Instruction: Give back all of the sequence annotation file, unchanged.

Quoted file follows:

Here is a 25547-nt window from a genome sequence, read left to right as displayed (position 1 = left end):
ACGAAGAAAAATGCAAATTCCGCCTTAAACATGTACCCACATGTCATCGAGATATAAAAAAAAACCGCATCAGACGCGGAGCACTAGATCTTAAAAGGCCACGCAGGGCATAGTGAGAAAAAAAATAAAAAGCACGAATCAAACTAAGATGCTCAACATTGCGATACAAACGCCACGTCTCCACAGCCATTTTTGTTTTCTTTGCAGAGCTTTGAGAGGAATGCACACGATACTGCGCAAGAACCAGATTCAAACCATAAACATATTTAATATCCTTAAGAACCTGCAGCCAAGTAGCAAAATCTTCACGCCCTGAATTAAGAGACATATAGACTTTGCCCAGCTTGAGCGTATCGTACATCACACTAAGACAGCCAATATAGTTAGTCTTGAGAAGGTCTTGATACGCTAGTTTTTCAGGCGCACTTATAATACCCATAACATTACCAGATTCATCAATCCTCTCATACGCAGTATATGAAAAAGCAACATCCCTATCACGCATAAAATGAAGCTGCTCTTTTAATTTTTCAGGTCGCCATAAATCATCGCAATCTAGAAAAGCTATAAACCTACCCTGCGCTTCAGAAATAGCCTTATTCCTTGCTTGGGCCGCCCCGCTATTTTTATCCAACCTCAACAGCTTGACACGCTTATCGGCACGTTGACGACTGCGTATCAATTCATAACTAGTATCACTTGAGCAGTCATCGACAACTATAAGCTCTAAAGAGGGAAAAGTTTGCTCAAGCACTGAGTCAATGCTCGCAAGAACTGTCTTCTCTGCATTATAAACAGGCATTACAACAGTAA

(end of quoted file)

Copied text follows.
Here is a 25547-nt window from a genome sequence, read left to right as displayed (position 1 = left end):
ACGAAGAAAAATGCAAATTCCGCCTTAAACATGTACCCACATGTCATCGAGATATAAAAAAAAACCGCATCAGACGCGGAGCACTAGATCTTAAAAGGCCACGCAGGGCATAGTGAGAAAAAAAATAAAAAGCACGAATCAAACTAAGATGCTCAACATTGCGATACAAACGCCACGTCTCCACAGCCATTTTTGTTTTCTTTGCAGAGCTTTGAGAGGAATGCACACGATACTGCGCAAGAACCAGATTCAAACCATAAACATATTTAATATCCTTAAGAACCTGCAGCCAAGTAGCAAAATCTTCACGCCCTGAATTAAGAGACATATAGACTTTGCCCAGCTTGAGCGTATCGTACATCACACTAAGACAGCCAATATAGTTAGTCTTGAGAAGGTCTTGATACGCTAGTTTTTCAGGCGCACTTATAATACCCATAACATTACCAGATTCATCAATCCTCTCATACGCAGTATATGAAAAAGCAACATCCCTATCACGCATAAAATGAAGCTGCTCTTTTAATTTTTCAGGTCGCCATAAATCATCGCAATCTAGAAAAGCTATAAACCTACCCTGCGCTTCAGAAATAGCCTTATTCCTTGCTTGGGCCGCCCCGCTATTTTTATCCAACCTCAACAGCTTGACACGCTTATCGGCACGTTGACGACTGCGTATCAATTCATAACTAGTATCACTTGAGCAGTCATCGACAACTATAAGCTCTAAAGAGGGAAAAGTTTGCTCAAGCACTGAGTCAATGCTCGCAAGAACTGTCTTCTCTGCATTATAAACAGGCATTACAACAGTAA